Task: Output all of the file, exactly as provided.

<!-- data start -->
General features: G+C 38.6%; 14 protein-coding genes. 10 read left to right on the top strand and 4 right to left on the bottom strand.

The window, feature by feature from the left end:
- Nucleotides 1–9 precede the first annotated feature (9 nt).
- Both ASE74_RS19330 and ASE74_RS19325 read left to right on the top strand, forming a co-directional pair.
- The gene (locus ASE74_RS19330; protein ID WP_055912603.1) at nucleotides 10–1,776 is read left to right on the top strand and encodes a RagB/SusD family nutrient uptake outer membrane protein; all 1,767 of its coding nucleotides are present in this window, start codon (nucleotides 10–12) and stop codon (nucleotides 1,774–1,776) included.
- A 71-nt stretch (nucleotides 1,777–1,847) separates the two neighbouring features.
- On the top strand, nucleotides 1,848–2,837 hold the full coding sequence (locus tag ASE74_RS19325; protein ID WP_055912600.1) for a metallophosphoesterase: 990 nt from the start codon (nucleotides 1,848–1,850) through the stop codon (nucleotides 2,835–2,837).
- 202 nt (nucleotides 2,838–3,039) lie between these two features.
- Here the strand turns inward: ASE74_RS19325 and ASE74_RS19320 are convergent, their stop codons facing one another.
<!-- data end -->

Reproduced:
General features: G+C 38.6%; 14 protein-coding genes. 10 read left to right on the top strand and 4 right to left on the bottom strand.

The window, feature by feature from the left end:
- Nucleotides 1–9 precede the first annotated feature (9 nt).
- Both ASE74_RS19330 and ASE74_RS19325 read left to right on the top strand, forming a co-directional pair.
- The gene (locus ASE74_RS19330; protein ID WP_055912603.1) at nucleotides 10–1,776 is read left to right on the top strand and encodes a RagB/SusD family nutrient uptake outer membrane protein; all 1,767 of its coding nucleotides are present in this window, start codon (nucleotides 10–12) and stop codon (nucleotides 1,774–1,776) included.
- A 71-nt stretch (nucleotides 1,777–1,847) separates the two neighbouring features.
- On the top strand, nucleotides 1,848–2,837 hold the full coding sequence (locus tag ASE74_RS19325; protein ID WP_055912600.1) for a metallophosphoesterase: 990 nt from the start codon (nucleotides 1,848–1,850) through the stop codon (nucleotides 2,835–2,837).
- 202 nt (nucleotides 2,838–3,039) lie between these two features.
- Here the strand turns inward: ASE74_RS19325 and ASE74_RS19320 are convergent, their stop codons facing one another.